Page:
Jan 17, 2020, 12:26:41 PM CST Apr 1, 2024, 12:57:20 PM CDT

Tips for an allergy-friendly Valentine's Day

A registered dietitian shares idea for allergy-free Valentine's Day snacks and treats

Little girl holding valentine heart Little girl holding valentine heart

Valentine's Day means fun parties and delicious treats at school. But it may not be a holiday to love for the estimated 5.6 million children with food allergies in the United States. That's one in every 13 children.

"On average, two children in each classroom of a school likely have a food allergy," says April Clark, a registered dietitian with the Food Allergy Center at Children's Health℠. "Even if your child does not have a food allergy, it's likely that a classmate does. That's why it's helpful to choose allergy-friendly Valentine's Day treats and non-food items for children to hand out – and it's easy to do."

If your child's school has a Valentine's Day celebration or allows students to hand out goodies, here are some allergy-friendly tips to keep all students safe.

Avoid common food allergens

Unfortunately, some common allergens are frequently found in candies and snacks that kids love. The nine most common food allergens include:

  • Eggs
  • Fish
  • Milk
  • Peanuts
  • Sesame
  • Shellfish
  • Soybeans
  • Tree nuts
  • Wheat

If you aren't sure whether children in your child’s class are allergic to these foods, it's best to steer clear of these common allergens in your Valentine's Day treats.

Read food labels

You should read every food label on any snacks or treats your child plans to share. Many candies and treats have special packaging for Valentine's Day, so it's important to always double-check ingredients. Fortunately, the FDA requires that the most common allergens be listed on all food labels, making it easy to see if a food contains a certain ingredient.

"The food label must state or list what allergens are in the food, in simple terms like milk or peanuts," says Clark. "This is a clear signal that allergens are present to consumers."

Food labels may also tell you if an item is manufactured in a place where common food allergens are present. It is best to avoid foods containing these warnings to ensure there is not cross contamination of a product with the common allergens.

Ask the school or teacher about food allergies

Since it can be hard to steer clear of all allergens, make sure to check with your child's teacher or the school if any kids in your child’s class have food allergies. If your child is headed to a celebration outside of school, ask the host or parent. If your child has a food allergy, make sure you've communicated with your child's school ahead of time about safety precautions for special events and parties.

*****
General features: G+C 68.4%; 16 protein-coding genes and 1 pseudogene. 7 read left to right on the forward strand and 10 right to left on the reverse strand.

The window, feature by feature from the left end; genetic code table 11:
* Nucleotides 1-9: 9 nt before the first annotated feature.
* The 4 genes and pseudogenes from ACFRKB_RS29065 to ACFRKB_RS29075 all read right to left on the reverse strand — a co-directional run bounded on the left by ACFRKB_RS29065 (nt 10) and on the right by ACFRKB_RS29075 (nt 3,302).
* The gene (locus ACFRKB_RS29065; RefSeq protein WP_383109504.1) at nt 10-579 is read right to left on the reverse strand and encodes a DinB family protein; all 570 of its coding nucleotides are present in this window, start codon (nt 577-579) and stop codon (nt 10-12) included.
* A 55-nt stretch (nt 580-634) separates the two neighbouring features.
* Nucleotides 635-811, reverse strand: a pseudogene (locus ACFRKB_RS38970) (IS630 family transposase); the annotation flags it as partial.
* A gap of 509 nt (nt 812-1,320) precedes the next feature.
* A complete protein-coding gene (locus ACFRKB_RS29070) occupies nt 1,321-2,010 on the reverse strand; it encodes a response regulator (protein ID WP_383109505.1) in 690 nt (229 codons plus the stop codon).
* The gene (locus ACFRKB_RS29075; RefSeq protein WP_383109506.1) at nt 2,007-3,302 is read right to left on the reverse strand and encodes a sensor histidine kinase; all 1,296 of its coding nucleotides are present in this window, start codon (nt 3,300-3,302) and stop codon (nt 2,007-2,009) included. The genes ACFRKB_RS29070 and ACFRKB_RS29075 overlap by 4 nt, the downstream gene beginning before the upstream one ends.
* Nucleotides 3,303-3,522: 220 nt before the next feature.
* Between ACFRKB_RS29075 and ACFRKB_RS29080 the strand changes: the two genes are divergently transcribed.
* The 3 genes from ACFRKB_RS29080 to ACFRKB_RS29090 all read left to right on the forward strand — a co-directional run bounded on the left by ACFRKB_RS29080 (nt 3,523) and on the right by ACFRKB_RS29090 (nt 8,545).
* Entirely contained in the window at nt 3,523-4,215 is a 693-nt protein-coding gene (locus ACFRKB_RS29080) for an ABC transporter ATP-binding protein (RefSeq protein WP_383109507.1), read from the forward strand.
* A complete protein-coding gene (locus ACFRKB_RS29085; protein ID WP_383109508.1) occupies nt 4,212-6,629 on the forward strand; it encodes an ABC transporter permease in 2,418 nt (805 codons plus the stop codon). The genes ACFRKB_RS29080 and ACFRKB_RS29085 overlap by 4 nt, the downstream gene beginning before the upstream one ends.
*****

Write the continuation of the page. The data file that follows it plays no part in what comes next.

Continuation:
"If you know there are children with allergies, talk to your child about not sharing their food with others, and how it puts other students at risk," Clark says.

Bring non-food Valentine's Day treats

Allergy-friendly snacks are not the only way to share goodies for Valentine's Day. Your child can also give non-food valentines to spread the love.

Some great non-food kids' Valentine's Day ideas include:

  • Bouncy balls
  • Bubbles
  • Glow sticks
  • Other small prizes or items
  • Slime
  • Small pieces of jewelry
  • Stamps, crayons, markers or pencils
  • Stickers

You can likely find these items at just about any store, including dollar stores, party supply stores or online.

Be prepared for an emergency

If your child has a food allergy or if you are chaperoning a party, be sure you know the signs of an allergic reaction:

  • Dizziness or fainting
  • Hives or a rash
  • Swelling of the lips or tongue
  • Trouble breathing
  • Vomiting or nausea
  • Wheezing

The school nurse or the parent of a child with an allergy should have antihistamines or injectable epinephrine available for quick use if you notice these symptoms. If antihistamines or injectable epinephrine is not available and a child is experiencing anaphylaxis, call 911 or seek emergency care immediately.

Want more ideas for allergen-free meals?

Download the Parents' Guide to Allergen-Free Lunches for kid-friendly recipes that are free of the top eight food allergens. Download now.

Learn more about food allergy treatments

The Food Allergy Center at Children's Health is the only academic-affiliated pediatric food allergy center in North Texas. We offer comprehensive testing, diagnosis and management for food allergies and access to groundbreaking research and clinical trials aimed to develop new therapies for children with food allergies. Learn more about the Food Allergy program and services.

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allergen, EoE, food allergy, food and drink, gluten-free, school

Childrens Health